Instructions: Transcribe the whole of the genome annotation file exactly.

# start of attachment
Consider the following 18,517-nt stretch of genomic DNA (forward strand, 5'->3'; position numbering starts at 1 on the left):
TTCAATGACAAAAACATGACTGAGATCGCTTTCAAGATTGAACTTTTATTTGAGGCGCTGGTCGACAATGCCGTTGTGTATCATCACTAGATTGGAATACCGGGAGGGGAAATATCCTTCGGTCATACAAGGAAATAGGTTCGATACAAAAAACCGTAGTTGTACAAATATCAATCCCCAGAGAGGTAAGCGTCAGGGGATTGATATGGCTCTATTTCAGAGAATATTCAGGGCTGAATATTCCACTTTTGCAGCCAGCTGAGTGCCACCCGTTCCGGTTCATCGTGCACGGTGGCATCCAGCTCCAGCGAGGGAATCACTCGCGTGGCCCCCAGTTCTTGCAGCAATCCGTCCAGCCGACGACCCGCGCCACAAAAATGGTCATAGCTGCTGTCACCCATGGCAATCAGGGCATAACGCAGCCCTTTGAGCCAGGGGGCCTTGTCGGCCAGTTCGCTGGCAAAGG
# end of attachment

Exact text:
Consider the following 18,517-nt stretch of genomic DNA (forward strand, 5'->3'; position numbering starts at 1 on the left):
TTCAATGACAAAAACATGACTGAGATCGCTTTCAAGATTGAACTTTTATTTGAGGCGCTGGTCGACAATGCCGTTGTGTATCATCACTAGATTGGAATACCGGGAGGGGAAATATCCTTCGGTCATACAAGGAAATAGGTTCGATACAAAAAACCGTAGTTGTACAAATATCAATCCCCAGAGAGGTAAGCGTCAGGGGATTGATATGGCTCTATTTCAGAGAATATTCAGGGCTGAATATTCCACTTTTGCAGCCAGCTGAGTGCCACCCGTTCCGGTTCATCGTGCACGGTGGCATCCAGCTCCAGCGAGGGAATCACTCGCGTGGCCCCCAGTTCTTGCAGCAATCCGTCCAGCCGACGACCCGCGCCACAAAAATGGTCATAGCTGCTGTCACCCATGGCAATCAGGGCATAACGCAGCCCTTTGAGCCAGGGGGCCTTGTCGGCCAGTTCGCTGGCAAAGG